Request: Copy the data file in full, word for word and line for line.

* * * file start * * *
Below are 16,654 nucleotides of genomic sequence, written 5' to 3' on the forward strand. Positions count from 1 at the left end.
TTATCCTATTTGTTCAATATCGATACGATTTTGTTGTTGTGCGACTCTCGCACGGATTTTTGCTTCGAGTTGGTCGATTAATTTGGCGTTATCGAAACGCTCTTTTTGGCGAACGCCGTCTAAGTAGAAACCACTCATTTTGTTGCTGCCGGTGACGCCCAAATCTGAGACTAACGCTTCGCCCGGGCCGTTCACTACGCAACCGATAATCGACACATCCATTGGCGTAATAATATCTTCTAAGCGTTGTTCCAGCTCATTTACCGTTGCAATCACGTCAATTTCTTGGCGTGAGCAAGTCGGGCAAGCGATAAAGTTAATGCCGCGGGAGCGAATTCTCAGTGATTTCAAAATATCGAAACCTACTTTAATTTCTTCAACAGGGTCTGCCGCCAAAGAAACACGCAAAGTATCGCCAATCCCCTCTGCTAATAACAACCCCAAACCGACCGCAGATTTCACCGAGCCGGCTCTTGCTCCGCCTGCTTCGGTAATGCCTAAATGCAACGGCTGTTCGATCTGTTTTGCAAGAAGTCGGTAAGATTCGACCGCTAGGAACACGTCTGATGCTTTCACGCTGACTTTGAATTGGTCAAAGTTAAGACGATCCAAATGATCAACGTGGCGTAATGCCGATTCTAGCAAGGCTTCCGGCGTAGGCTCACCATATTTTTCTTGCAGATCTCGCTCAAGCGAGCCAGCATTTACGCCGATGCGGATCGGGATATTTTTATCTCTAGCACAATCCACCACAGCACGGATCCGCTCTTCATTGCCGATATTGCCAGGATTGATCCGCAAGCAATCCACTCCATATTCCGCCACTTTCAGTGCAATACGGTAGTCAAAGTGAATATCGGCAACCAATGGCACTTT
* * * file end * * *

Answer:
Below are 16,654 nucleotides of genomic sequence, written 5' to 3' on the forward strand. Positions count from 1 at the left end.
TTATCCTATTTGTTCAATATCGATACGATTTTGTTGTTGTGCGACTCTCGCACGGATTTTTGCTTCGAGTTGGTCGATTAATTTGGCGTTATCGAAACGCTCTTTTTGGCGAACGCCGTCTAAGTAGAAACCACTCATTTTGTTGCTGCCGGTGACGCCCAAATCTGAGACTAACGCTTCGCCCGGGCCGTTCACTACGCAACCGATAATCGACACATCCATTGGCGTAATAATATCTTCTAAGCGTTGTTCCAGCTCATTTACCGTTGCAATCACGTCAATTTCTTGGCGTGAGCAAGTCGGGCAAGCGATAAAGTTAATGCCGCGGGAGCGAATTCTCAGTGATTTCAAAATATCGAAACCTACTTTAATTTCTTCAACAGGGTCTGCCGCCAAAGAAACACGCAAAGTATCGCCAATCCCCTCTGCTAATAACAACCCCAAACCGACCGCAGATTTCACCGAGCCGGCTCTTGCTCCGCCTGCTTCGGTAATGCCTAAATGCAACGGCTGTTCGATCTGTTTTGCAAGAAGTCGGTAAGATTCGACCGCTAGGAACACGTCTGATGCTTTCACGCTGACTTTGAATTGGTCAAAGTTAAGACGATCCAAATGATCAACGTGGCGTAATGCCGATTCTAGCAAGGCTTCCGGCGTAGGCTCACCATATTTTTCTTGCAGATCTCGCTCAAGCGAGCCAGCATTTACGCCGATGCGGATCGGGATATTTTTATCTCTAGCACAATCCACCACAGCACGGATCCGCTCTTCATTGCCGATATTGCCAGGATTGATCCGCAAGCAATCCACTCCATATTCCGCCACTTTCAGTGCAATACGGTAGTCAAAGTGAATATCGGCAACCAATGGCACTTT